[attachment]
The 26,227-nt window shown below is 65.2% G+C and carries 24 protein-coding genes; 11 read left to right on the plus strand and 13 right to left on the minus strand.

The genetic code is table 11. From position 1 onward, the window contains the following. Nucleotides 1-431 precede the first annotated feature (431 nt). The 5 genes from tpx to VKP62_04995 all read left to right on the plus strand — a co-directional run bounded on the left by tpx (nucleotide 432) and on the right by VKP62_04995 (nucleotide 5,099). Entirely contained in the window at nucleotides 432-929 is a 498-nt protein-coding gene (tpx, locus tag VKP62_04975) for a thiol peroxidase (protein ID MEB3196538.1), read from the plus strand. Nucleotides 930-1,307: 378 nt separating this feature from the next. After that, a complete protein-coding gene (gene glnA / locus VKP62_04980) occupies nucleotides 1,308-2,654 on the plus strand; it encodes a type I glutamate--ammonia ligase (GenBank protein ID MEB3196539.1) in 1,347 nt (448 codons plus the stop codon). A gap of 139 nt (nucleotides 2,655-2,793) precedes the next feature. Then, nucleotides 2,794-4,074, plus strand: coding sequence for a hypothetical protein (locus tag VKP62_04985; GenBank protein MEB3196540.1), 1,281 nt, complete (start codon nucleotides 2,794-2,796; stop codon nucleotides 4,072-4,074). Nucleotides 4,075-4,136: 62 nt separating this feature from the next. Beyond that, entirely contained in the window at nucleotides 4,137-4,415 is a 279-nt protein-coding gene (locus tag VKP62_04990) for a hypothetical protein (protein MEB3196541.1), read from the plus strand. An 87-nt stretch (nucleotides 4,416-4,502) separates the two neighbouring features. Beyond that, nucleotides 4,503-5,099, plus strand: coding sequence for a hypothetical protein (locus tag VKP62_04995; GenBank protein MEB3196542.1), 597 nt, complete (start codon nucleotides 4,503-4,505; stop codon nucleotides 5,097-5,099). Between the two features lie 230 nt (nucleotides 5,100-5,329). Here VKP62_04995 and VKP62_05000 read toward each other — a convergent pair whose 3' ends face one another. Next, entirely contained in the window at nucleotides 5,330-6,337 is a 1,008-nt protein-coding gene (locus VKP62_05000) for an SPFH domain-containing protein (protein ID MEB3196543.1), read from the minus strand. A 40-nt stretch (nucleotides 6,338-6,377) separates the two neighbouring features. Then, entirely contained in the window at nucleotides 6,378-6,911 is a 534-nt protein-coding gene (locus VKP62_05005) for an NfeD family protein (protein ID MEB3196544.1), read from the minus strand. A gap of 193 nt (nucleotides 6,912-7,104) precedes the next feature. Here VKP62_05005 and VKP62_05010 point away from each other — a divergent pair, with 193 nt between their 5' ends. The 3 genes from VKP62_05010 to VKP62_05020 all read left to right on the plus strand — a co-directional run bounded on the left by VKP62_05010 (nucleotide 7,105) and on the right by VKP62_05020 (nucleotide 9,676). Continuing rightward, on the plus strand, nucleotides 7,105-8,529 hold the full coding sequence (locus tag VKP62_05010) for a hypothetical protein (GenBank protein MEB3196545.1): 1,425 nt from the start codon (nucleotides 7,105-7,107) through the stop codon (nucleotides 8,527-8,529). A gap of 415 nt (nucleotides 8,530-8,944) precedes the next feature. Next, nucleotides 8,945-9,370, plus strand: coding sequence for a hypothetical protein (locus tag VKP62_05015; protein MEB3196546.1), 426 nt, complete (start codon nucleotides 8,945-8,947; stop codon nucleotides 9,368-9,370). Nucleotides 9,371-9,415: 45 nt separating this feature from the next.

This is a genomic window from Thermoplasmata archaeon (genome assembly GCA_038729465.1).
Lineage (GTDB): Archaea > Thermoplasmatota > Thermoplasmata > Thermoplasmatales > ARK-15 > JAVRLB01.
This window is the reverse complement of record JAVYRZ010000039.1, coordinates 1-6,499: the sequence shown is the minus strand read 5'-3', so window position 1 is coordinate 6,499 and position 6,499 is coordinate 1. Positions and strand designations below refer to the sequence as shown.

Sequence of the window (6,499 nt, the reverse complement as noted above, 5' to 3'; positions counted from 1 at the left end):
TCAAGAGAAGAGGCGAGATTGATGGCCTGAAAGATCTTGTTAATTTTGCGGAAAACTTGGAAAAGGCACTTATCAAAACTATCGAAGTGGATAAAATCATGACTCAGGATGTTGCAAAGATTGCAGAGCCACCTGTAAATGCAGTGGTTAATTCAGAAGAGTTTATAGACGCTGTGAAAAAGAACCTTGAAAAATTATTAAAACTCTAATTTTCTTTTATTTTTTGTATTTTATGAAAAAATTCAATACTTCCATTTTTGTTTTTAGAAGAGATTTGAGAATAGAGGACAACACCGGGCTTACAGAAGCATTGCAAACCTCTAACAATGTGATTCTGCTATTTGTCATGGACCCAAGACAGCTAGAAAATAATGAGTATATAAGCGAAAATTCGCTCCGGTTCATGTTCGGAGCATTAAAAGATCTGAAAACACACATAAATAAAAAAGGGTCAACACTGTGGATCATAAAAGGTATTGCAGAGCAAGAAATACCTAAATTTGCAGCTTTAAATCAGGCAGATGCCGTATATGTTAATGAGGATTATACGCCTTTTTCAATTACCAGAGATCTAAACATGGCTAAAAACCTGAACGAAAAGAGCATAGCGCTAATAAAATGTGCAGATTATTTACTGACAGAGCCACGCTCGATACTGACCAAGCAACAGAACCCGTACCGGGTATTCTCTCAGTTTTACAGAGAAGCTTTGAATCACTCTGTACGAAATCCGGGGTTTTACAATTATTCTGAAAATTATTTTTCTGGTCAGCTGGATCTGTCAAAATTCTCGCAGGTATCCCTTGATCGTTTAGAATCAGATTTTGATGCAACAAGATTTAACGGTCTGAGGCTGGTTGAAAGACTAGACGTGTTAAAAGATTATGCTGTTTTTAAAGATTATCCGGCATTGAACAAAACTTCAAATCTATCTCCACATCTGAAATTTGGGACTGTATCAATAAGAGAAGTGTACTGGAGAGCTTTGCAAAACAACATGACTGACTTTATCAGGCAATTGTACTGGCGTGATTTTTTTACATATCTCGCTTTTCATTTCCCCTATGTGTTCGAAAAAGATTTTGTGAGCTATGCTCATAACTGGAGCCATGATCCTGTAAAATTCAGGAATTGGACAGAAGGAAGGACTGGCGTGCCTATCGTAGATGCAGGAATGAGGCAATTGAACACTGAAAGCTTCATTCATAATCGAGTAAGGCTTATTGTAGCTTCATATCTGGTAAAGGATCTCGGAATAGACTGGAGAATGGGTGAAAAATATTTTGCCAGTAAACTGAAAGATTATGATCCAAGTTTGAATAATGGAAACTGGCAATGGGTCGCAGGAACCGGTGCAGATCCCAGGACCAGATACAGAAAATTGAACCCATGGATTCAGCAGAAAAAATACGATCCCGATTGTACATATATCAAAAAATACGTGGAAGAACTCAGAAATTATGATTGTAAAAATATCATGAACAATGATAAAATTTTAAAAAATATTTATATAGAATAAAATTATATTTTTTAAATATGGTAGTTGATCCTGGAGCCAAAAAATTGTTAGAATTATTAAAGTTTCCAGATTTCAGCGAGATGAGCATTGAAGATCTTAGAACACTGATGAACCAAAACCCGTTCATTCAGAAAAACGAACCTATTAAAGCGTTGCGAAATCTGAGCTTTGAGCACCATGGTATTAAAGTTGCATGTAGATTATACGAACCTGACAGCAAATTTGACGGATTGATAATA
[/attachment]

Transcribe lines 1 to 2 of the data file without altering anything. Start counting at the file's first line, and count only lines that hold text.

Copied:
The 26,227-nt window shown below is 65.2% G+C and carries 24 protein-coding genes; 11 read left to right on the plus strand and 13 right to left on the minus strand.

The genetic code is table 11. From position 1 onward, the window contains the following. Nucleotides 1-431 precede the first annotated feature (431 nt). The 5 genes from tpx to VKP62_04995 all read left to right on the plus strand — a co-directional run bounded on the left by tpx (nucleotide 432) and on the right by VKP62_04995 (nucleotide 5,099). Entirely contained in the window at nucleotides 432-929 is a 498-nt protein-coding gene (tpx, locus tag VKP62_04975) for a thiol peroxidase (protein ID MEB3196538.1), read from the plus strand. Nucleotides 930-1,307: 378 nt separating this feature from the next. After that, a complete protein-coding gene (gene glnA / locus VKP62_04980) occupies nucleotides 1,308-2,654 on the plus strand; it encodes a type I glutamate--ammonia ligase (GenBank protein ID MEB3196539.1) in 1,347 nt (448 codons plus the stop codon). A gap of 139 nt (nucleotides 2,655-2,793) precedes the next feature. Then, nucleotides 2,794-4,074, plus strand: coding sequence for a hypothetical protein (locus tag VKP62_04985; GenBank protein MEB3196540.1), 1,281 nt, complete (start codon nucleotides 2,794-2,796; stop codon nucleotides 4,072-4,074). Nucleotides 4,075-4,136: 62 nt separating this feature from the next. Beyond that, entirely contained in the window at nucleotides 4,137-4,415 is a 279-nt protein-coding gene (locus tag VKP62_04990) for a hypothetical protein (protein MEB3196541.1), read from the plus strand. An 87-nt stretch (nucleotides 4,416-4,502) separates the two neighbouring features. Beyond that, nucleotides 4,503-5,099, plus strand: coding sequence for a hypothetical protein (locus tag VKP62_04995; GenBank protein MEB3196542.1), 597 nt, complete (start codon nucleotides 4,503-4,505; stop codon nucleotides 5,097-5,099). Between the two features lie 230 nt (nucleotides 5,100-5,329). Here VKP62_04995 and VKP62_05000 read toward each other — a convergent pair whose 3' ends face one another. Next, entirely contained in the window at nucleotides 5,330-6,337 is a 1,008-nt protein-coding gene (locus VKP62_05000) for an SPFH domain-containing protein (protein ID MEB3196543.1), read from the minus strand. A 40-nt stretch (nucleotides 6,338-6,377) separates the two neighbouring features. Then, entirely contained in the window at nucleotides 6,378-6,911 is a 534-nt protein-coding gene (locus VKP62_05005) for an NfeD family protein (protein ID MEB3196544.1), read from the minus strand. A gap of 193 nt (nucleotides 6,912-7,104) precedes the next feature. Here VKP62_05005 and VKP62_05010 point away from each other — a divergent pair, with 193 nt between their 5' ends. The 3 genes from VKP62_05010 to VKP62_05020 all read left to right on the plus strand — a co-directional run bounded on the left by VKP62_05010 (nucleotide 7,105) and on the right by VKP62_05020 (nucleotide 9,676). Continuing rightward, on the plus strand, nucleotides 7,105-8,529 hold the full coding sequence (locus tag VKP62_05010) for a hypothetical protein (GenBank protein MEB3196545.1): 1,425 nt from the start codon (nucleotides 7,105-7,107) through the stop codon (nucleotides 8,527-8,529). A gap of 415 nt (nucleotides 8,530-8,944) precedes the next feature. Next, nucleotides 8,945-9,370, plus strand: coding sequence for a hypothetical protein (locus tag VKP62_05015; protein MEB3196546.1), 426 nt, complete (start codon nucleotides 8,945-8,947; stop codon nucleotides 9,368-9,370). Nucleotides 9,371-9,415: 45 nt separating this feature from the next.